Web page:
Canada: Supreme Court Of Canada Declines To Clarify The Scope Of The Duty To Consult And Accommodate First Nations

Last Updated: March 7 2012
Article by Alison J. Gray

In the May 2011 Bennett Jones Update, "Continued Challenges with Respect to the Scope of the Duty to Consult and Accommodate First Nations," we discussed the British Columbia Court of Appeal's decision in West Moberly First Nations v. British Columbia (Chief Inspector of Mines), 2011 BCCA 247, noting that the decision created potential uncertainty around the role cumulative effects play in the duty to consult.

The West Moberly First Nations sought leave to appeal the Court of Appeal's decision to the Supreme Court of Canada, and on Thursday, February 24, 2012, the Supreme Court of Canada dismissed their leave application, thus declining the opportunity to clarify the scope of the duty to consult and accommodate First Nations, and in particular, to comment on whether the duty to consult includes a consideration of the cumulative effects of "past wrongs" and the impact of future developments.


West Moberly involved decisions made by officials in the British Columbia Ministry of Energy, Mines and Petroleum Resources (MEMPR), which amended existing permits to allow First Coal Corporation to obtain a 50,000 tonne bulk sample of coal, and to engage in a 173 drill hole, five trench Advanced Exploration Program.

The evidence before the Court was that since about the 1970s, the West Moberly First Nation (WMFN) elders had imposed a ban on their people's hunting of caribou from the Burnt Pine herd due to diminishing numbers of the herd. The program would take place within the WMFN's preferred traditional hunting ground, and specifically, would affect important winter caribou habitat. In this case, the WMFN took the position that First Coal's application should be rejected, their proposed mining activities relocated to another area where the habitat for the caribou would not be affected, and a plan should be put in place for the recovery of the Burnt Pine herd.

The learned chambers judge held that the treaty protected right at issue was the right to hunt the Burnt Pine caribou herd, and that the consultation provided was unreasonable. He also held that the Crown had failed to accommodate reasonably by not putting in place an active plan for the protection and rehabilitation of the caribou herd, and provided a direction for specific accommodation reflecting such a plan. The province appealed.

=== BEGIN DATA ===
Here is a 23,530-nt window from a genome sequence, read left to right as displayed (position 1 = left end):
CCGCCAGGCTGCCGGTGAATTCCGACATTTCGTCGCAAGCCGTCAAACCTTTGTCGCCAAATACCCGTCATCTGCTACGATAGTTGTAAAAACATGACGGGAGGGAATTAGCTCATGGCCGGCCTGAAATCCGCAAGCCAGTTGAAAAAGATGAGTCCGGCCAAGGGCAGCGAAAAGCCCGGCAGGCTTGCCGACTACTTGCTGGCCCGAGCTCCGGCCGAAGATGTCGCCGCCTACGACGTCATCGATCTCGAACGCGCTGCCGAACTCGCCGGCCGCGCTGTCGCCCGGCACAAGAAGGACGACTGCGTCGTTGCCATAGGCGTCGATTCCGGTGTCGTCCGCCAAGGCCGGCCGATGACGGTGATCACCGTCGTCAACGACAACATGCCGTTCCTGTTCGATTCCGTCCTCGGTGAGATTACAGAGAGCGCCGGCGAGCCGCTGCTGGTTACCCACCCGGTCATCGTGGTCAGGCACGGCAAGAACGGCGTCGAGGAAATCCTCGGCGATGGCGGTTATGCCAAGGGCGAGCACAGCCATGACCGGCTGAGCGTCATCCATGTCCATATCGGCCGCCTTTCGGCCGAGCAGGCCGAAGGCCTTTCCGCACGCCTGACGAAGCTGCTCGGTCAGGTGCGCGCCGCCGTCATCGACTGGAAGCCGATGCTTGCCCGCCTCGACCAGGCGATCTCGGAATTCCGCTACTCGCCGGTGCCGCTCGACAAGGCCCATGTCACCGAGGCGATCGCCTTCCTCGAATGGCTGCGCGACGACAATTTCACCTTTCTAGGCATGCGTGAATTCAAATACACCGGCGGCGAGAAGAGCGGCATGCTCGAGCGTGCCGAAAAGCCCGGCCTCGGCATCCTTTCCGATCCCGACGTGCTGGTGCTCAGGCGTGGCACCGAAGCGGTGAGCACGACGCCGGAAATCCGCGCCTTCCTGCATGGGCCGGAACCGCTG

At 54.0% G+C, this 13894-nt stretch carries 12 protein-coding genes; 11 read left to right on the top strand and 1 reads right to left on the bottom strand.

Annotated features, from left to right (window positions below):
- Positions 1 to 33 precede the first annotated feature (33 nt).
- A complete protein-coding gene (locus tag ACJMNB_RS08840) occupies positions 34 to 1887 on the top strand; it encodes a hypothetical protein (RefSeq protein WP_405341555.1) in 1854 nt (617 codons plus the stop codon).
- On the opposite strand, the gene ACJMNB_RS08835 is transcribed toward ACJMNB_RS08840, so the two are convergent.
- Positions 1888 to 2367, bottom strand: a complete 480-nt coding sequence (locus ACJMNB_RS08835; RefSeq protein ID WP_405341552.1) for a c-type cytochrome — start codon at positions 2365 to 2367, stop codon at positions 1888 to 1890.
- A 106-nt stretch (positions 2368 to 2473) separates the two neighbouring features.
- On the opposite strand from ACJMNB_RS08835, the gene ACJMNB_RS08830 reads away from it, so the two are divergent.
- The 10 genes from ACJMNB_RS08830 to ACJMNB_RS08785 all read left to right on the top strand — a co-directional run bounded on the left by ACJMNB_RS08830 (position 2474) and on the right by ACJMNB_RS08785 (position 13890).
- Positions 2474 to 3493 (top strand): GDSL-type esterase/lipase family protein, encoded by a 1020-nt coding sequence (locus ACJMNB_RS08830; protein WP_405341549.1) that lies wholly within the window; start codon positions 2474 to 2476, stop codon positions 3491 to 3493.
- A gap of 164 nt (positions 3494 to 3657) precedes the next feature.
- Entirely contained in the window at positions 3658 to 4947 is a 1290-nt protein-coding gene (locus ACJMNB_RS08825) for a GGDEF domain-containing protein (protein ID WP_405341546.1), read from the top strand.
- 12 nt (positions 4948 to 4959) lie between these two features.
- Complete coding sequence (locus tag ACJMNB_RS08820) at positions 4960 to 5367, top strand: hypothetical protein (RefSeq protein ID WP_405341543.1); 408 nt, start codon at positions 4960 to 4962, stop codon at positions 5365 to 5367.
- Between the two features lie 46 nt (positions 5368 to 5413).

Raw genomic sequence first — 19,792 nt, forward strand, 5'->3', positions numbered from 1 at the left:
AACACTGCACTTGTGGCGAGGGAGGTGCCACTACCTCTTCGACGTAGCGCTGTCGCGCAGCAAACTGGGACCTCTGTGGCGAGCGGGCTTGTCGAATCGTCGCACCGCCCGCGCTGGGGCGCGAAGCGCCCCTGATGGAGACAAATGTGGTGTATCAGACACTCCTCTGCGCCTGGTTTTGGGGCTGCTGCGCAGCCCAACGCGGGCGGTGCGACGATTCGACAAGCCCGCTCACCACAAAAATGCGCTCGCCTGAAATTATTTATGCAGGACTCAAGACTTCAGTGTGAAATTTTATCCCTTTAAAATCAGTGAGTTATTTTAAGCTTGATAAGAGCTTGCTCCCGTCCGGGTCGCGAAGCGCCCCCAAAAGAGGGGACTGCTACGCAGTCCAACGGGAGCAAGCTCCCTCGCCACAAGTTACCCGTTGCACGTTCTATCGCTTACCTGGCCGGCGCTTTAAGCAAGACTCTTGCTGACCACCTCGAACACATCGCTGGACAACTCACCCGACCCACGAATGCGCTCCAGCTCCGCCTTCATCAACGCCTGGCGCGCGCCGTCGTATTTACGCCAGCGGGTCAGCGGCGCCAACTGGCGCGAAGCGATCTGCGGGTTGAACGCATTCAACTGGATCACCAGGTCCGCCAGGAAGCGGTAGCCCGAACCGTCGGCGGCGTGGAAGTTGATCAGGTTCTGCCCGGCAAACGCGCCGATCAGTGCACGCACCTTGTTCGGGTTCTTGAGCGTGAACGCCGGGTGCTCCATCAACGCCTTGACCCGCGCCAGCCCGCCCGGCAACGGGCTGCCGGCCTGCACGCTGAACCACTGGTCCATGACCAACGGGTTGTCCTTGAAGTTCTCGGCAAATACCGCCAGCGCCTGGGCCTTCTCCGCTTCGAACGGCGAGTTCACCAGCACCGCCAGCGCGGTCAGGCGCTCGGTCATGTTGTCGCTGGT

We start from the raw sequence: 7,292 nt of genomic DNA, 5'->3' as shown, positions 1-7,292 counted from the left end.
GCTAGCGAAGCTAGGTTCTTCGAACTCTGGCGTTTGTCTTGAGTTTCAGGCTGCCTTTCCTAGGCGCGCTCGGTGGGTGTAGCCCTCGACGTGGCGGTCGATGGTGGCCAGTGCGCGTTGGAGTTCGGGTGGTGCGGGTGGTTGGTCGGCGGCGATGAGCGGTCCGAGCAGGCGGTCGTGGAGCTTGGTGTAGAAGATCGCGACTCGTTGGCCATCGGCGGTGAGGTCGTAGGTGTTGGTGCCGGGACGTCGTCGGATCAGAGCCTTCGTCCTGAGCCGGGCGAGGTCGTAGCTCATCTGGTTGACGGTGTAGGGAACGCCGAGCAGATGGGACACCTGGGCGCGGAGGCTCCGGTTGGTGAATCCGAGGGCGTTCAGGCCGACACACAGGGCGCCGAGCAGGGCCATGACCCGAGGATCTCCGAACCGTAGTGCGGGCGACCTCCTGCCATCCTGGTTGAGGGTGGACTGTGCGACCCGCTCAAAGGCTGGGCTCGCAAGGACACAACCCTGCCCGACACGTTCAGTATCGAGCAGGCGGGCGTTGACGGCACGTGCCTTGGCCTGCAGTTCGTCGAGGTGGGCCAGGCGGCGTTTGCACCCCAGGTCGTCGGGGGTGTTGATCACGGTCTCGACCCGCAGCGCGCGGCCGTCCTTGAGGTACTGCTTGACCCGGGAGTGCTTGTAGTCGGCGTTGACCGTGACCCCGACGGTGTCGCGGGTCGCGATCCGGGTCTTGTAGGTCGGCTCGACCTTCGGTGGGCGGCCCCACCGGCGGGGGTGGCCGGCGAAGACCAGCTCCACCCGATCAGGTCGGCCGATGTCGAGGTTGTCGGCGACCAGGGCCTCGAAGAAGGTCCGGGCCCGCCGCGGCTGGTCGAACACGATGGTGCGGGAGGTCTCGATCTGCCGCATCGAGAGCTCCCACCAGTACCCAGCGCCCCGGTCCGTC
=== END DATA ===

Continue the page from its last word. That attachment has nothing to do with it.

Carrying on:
The Scope of the Duty to Consult

Among the issues before the B.C. Court of Appeal was whether the duty to consult includes consideration of past wrongs, cumulative effects, and future development on the WMFN's right to hunt caribou, specifically from the Burnt Pine herd. The majority, consisting of the Chief Justice and Justice Hinkson, adopted a broad interpretation of the duty to consult, holding that the duty must include a consideration of "cumulative effects" extending beyond the consequences of the permits at issue.

In her dissenting decision, Justice Garson held that the duty to consult encompassed the potential adverse impact of the permits themselves, not the broader impact of a full mining operation, and should focus on the right to hunt generally, not the Burnt Pine caribou herd specifically. The scope and extent of the Crown's consultation obligations did not include implementing a recovery plan that did not emanate from, or was not causally related to, the permits sought.

The Scope of the Duty to Accommodate

On this issue, the majority consisted of Justice Hinkson and Justice Garson. Again, at issue was whether accommodation should be interpreted broadly to include a remedy for the cumulative effects of past wrongs. Justice Hinkson concluded that the potential adverse effect on an Aboriginal right must be causally linked to current Crown conduct, and not past events. Thus, for the duty to consult to be triggered, the Crown's current proposed conduct must itself be causally linked to the potential adverse consequence affecting the Aboriginal right, and the duty to accommodate did not oblige the Crown to accommodate the effects of prior impacts upon treaty rights.

Justice Garson essentially agreed with Justice Hinkson's approach to the duty to accommodate, finding that the chambers judge erred in construing the Crown's duty to consult and accommodate so broadly as to include a requirement to consider past wrongs, cumulative effects and future development, because the near expiration of the herd could not have been caused by the prospective granting of the permits at issue. The issue of cumulative effects and future development is best left to the province to address outside of the permits at issue in this case.


As noted in the May 2011 update, the Court of Appeal's divided decision leaves some uncertainty with respect to the scope of the duty to consult and accommodate as it relates to past wrongs, cumulative effects and future development. However, based on the approach favoured by the B.C. Court of Appeal in West Moberly, the law provides that consultation must include a consideration of cumulative effects extending beyond the consequences of the permits at issue, but that accommodation should relate solely to the potential impacts flowing from the project or application at issue. While past effects may be relevant, there must be a causative link between the proposed conduct and the alleged impacts in question.

The content of this article is intended to provide a general guide to the subject matter. Specialist advice should be sought about your specific circumstances.

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Alison J. Gray
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